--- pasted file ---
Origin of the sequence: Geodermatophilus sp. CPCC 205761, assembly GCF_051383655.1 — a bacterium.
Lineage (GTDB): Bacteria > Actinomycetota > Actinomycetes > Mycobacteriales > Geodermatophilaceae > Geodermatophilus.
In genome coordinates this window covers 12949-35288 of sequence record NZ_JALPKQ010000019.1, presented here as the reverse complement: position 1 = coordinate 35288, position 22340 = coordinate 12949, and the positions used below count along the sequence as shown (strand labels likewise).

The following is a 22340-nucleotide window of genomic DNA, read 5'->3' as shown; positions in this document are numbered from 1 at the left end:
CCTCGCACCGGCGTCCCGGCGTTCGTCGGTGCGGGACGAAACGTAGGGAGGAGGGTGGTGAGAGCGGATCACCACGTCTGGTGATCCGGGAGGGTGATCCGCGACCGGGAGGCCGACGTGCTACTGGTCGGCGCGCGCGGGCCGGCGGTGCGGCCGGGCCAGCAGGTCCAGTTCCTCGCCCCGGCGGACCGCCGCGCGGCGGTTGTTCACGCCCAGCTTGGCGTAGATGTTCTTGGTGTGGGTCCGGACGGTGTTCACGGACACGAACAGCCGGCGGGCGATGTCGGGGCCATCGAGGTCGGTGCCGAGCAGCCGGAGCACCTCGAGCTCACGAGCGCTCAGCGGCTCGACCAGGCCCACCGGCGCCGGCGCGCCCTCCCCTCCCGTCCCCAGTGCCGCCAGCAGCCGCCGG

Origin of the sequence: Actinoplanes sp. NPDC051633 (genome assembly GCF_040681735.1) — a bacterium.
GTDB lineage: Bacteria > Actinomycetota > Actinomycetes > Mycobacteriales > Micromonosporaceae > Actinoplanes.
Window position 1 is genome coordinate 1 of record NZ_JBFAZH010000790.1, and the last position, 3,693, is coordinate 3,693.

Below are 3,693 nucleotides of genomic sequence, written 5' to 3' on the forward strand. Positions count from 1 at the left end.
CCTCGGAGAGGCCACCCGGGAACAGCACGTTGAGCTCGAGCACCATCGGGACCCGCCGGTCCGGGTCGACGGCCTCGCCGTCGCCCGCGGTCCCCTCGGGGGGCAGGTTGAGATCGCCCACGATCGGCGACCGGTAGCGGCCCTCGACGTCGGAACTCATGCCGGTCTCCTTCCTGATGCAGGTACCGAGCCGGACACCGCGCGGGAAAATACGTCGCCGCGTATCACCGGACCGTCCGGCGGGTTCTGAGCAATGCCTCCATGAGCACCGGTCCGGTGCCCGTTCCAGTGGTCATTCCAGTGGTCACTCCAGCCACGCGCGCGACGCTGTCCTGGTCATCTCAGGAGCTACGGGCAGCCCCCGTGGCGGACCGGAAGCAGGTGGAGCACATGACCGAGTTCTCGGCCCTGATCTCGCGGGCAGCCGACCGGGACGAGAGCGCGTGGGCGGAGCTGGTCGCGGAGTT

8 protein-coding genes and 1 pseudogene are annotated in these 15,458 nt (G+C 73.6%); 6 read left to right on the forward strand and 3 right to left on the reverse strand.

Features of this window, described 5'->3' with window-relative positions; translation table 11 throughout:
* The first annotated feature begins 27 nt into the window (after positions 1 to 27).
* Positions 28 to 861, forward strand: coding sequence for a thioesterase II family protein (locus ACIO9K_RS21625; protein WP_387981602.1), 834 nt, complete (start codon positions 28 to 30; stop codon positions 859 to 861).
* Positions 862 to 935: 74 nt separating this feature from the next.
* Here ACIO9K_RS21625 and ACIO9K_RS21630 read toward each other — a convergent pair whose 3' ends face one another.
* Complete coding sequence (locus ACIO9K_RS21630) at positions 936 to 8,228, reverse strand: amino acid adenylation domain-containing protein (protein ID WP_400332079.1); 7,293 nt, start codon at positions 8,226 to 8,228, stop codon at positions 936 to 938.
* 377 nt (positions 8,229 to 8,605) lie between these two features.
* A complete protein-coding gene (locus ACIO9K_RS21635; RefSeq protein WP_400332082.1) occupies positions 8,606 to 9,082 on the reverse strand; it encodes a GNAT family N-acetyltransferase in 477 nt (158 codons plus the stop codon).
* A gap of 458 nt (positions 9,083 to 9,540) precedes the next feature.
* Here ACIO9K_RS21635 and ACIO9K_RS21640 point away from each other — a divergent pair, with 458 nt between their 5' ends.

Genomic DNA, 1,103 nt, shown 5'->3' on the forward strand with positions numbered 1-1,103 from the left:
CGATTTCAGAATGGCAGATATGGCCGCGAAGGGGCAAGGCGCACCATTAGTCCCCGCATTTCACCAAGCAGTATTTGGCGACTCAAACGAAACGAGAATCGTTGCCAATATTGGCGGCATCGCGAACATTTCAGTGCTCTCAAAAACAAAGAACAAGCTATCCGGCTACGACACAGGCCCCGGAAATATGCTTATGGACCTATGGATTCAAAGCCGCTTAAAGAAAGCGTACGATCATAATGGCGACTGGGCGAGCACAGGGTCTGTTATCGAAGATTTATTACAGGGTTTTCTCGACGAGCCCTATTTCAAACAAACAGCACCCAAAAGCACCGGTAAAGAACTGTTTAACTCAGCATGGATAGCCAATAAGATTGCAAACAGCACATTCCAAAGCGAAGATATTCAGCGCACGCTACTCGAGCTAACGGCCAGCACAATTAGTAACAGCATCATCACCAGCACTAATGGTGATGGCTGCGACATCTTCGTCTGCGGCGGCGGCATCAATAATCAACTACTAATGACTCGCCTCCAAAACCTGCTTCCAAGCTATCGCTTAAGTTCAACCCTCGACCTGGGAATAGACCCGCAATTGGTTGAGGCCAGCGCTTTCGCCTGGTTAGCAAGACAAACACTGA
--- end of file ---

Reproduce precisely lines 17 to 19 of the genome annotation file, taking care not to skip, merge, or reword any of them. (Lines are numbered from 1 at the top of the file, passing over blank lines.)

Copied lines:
* Complete coding sequence (locus ACIO9K_RS21630) at positions 936 to 8,228, reverse strand: amino acid adenylation domain-containing protein (protein ID WP_400332079.1); 7,293 nt, start codon at positions 8,226 to 8,228, stop codon at positions 936 to 938.
* 377 nt (positions 8,229 to 8,605) lie between these two features.
* A complete protein-coding gene (locus ACIO9K_RS21635; RefSeq protein WP_400332082.1) occupies positions 8,606 to 9,082 on the reverse strand; it encodes a GNAT family N-acetyltransferase in 477 nt (158 codons plus the stop codon).